PART TWO (I’ll get this up after I land back home in NZ)

1) Generosity & being remarkably cheap

2) Core values

3) Kids

4) Adventures

5) Kindess

So let’s jump right in shall we.


It was fairly apparent very early on that Grumpy and I shared a somewhat strange and perhaps slightly dark sense of humour.  We are both foul-mouthed and notably lacking in our ability to filter or exercise decorum or restraint in many situations.


In our home and our marriage, very little is sacred, and we use humour to soften the blows of some fairly heavy issues, both personally and in a wider more universal sense.

The things that we find funny would probably offend the sensibilities of many.  We are not dainty, or prim, or delicate.  Bodily functions are oft hilarious, swearing is standard, laughing at ourselves as well as each-other is compulsory, and “inside jokes” are rife within our family and inner sanctum of close friends.

Ours is a house where we laugh loud and often.  Our children learn the subtleties of sarcasm at a staggeringly young age.  Tantrums and bratty behavior (from grown ups as well as the children) are received with glib humour or met with merciless mocking.  The phrase “well, that’s just not FAIR!” is almost always responded to with such affirmative responses as: “You’re right, it isn’t fair, welcome to life kiddo, you’ve got a long way and a whole lot more injustice to shovel through yet.”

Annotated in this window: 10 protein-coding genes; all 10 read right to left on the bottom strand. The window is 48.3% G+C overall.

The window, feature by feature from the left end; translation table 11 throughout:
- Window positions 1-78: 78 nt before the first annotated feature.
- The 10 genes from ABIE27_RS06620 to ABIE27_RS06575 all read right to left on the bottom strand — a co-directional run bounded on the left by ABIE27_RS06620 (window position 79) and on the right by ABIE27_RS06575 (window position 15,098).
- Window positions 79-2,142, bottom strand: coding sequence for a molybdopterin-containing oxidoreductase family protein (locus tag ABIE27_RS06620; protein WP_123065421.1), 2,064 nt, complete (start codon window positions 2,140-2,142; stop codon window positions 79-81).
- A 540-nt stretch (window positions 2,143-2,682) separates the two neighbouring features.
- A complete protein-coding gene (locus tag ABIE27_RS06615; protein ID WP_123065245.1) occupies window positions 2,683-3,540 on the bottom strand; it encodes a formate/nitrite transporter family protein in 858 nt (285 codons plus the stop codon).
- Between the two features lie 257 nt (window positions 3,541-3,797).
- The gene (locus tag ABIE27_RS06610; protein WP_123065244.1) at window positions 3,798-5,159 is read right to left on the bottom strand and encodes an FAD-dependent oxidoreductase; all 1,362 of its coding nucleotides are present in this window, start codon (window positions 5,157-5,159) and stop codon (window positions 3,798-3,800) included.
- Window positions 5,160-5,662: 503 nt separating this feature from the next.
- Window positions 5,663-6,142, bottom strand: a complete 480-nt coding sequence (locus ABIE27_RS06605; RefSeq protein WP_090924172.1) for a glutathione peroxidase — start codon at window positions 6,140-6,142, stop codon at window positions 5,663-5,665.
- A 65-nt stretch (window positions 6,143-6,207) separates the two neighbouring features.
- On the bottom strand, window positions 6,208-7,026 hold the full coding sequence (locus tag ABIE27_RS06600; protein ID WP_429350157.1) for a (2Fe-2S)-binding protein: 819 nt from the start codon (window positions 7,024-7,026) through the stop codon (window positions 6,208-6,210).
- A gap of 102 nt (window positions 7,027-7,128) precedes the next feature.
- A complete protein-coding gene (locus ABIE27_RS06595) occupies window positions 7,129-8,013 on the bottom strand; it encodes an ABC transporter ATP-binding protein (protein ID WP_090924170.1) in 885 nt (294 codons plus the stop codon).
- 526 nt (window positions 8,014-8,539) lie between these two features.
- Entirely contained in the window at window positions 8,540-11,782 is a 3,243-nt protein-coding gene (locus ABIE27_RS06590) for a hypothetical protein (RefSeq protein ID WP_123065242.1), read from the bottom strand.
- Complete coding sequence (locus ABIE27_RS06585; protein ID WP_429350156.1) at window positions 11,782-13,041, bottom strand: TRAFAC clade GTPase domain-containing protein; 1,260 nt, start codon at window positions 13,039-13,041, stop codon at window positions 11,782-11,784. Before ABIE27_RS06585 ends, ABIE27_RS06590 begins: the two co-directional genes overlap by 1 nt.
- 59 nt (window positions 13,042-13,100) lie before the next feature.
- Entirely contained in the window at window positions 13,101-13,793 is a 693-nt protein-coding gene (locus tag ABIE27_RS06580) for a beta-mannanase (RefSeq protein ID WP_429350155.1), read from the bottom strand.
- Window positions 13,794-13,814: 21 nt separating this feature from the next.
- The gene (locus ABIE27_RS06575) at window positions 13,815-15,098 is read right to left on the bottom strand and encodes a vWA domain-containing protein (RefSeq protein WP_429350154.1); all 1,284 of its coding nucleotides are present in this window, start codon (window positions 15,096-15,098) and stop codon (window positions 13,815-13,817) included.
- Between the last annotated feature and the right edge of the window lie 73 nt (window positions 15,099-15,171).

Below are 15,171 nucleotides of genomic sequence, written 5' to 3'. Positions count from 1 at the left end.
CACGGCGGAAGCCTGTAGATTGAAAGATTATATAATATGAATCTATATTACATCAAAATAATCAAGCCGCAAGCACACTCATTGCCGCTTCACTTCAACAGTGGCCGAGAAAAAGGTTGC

Not everyone understands or appreciates Hobbity humour, but the ones who do “get” us seem to appreciate our openness and appreciation of joy and use of laughter to defuse situations and make the journey through life a bit more bearable.